Can someone explain the safety of this magic? It terrifies me but I can’t sort of see how it might work. What happens if you use two encoding converters on the same const String & s in the same function call - unlikely but this will explode right?

template <class CharPointerType_Src, class CharPointerType_Dest>
struct StringEncodingConverter
    static CharPointerType_Dest convert (const String& s)
        auto& source = const_cast<String&> (s);

        using DestChar = typename CharPointerType_Dest::CharType;

        if (source.isEmpty())
            return CharPointerType_Dest (reinterpret_cast<const DestChar*> (&emptyChar));

        CharPointerType_Src text (source.getCharPointer());
        auto extraBytesNeeded = CharPointerType_Dest::getBytesRequiredFor (text) + sizeof (typename CharPointerType_Dest::CharType);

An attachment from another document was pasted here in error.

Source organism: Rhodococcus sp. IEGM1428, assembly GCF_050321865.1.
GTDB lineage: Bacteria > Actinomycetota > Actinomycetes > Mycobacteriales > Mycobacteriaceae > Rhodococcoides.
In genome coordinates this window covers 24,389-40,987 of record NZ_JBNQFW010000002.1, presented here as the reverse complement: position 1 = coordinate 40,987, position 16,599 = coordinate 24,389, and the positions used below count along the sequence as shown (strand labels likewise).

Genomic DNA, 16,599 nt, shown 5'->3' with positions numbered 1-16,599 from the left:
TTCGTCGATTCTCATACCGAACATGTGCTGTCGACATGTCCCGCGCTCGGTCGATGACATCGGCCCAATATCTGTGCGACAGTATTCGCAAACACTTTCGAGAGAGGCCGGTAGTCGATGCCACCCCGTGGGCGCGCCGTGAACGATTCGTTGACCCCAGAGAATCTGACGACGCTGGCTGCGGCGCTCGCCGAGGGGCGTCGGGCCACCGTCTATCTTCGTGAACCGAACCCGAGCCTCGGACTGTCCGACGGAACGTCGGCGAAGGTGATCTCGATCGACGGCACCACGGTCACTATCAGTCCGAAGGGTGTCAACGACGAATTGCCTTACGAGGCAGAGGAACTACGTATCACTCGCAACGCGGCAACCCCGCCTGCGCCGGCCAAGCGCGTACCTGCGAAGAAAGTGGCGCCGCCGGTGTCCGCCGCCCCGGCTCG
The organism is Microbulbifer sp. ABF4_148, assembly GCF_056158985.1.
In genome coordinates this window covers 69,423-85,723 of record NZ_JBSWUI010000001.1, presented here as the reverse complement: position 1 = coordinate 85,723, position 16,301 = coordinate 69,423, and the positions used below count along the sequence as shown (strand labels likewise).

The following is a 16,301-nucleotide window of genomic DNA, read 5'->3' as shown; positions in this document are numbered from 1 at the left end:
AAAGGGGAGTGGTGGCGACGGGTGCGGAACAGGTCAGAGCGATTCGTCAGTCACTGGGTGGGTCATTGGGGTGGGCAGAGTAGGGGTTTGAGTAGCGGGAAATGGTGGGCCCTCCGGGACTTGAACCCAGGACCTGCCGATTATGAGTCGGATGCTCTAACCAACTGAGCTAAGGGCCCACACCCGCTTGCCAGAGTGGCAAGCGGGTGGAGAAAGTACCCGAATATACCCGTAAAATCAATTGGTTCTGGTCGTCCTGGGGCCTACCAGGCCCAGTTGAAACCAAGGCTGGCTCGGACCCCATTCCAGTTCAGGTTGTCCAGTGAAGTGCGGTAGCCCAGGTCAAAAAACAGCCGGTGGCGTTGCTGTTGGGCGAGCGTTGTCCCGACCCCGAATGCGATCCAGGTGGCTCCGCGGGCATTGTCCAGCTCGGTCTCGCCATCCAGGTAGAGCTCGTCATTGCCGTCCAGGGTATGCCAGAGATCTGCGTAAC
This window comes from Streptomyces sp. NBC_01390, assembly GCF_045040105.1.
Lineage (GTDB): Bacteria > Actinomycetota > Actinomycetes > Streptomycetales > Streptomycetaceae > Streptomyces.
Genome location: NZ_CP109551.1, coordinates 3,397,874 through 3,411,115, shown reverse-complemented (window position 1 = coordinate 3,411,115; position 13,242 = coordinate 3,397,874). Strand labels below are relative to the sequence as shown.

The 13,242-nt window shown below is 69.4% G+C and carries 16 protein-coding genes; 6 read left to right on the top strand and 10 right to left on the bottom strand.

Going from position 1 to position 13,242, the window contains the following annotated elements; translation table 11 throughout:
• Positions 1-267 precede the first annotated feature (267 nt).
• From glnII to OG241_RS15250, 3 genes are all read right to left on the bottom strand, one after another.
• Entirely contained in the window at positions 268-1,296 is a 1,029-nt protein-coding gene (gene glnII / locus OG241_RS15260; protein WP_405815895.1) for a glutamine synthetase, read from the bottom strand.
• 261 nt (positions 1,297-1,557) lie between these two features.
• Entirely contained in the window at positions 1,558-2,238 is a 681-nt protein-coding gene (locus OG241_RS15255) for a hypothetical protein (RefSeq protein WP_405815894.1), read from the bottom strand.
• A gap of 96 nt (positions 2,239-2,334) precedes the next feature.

auto endOffset = (text.sizeInBytes() + 3) & ~3u; // the new string must be word-aligned or many Windows
                                                         // functions will fail to read it correctly!
        source.preallocateBytes (endOffset + extraBytesNeeded);
        text = source.getCharPointer();

        void* const newSpace = addBytesToPointer (text.getAddress(), (int) endOffset);
        const CharPointerType_Dest extraSpace (static_cast<DestChar*> (newSpace));

       #if JUCE_DEBUG // (This just avoids spurious warnings from valgrind about the uninitialised bytes at the end of the buffer..)
        auto bytesToClear = (size_t) jmin ((int) extraBytesNeeded, 4);
        zeromem (addBytesToPointer (newSpace, extraBytesNeeded - bytesToClear), bytesToClear);

        CharPointerType_Dest (extraSpace).writeAll (text);
        return extraSpace;
1 Like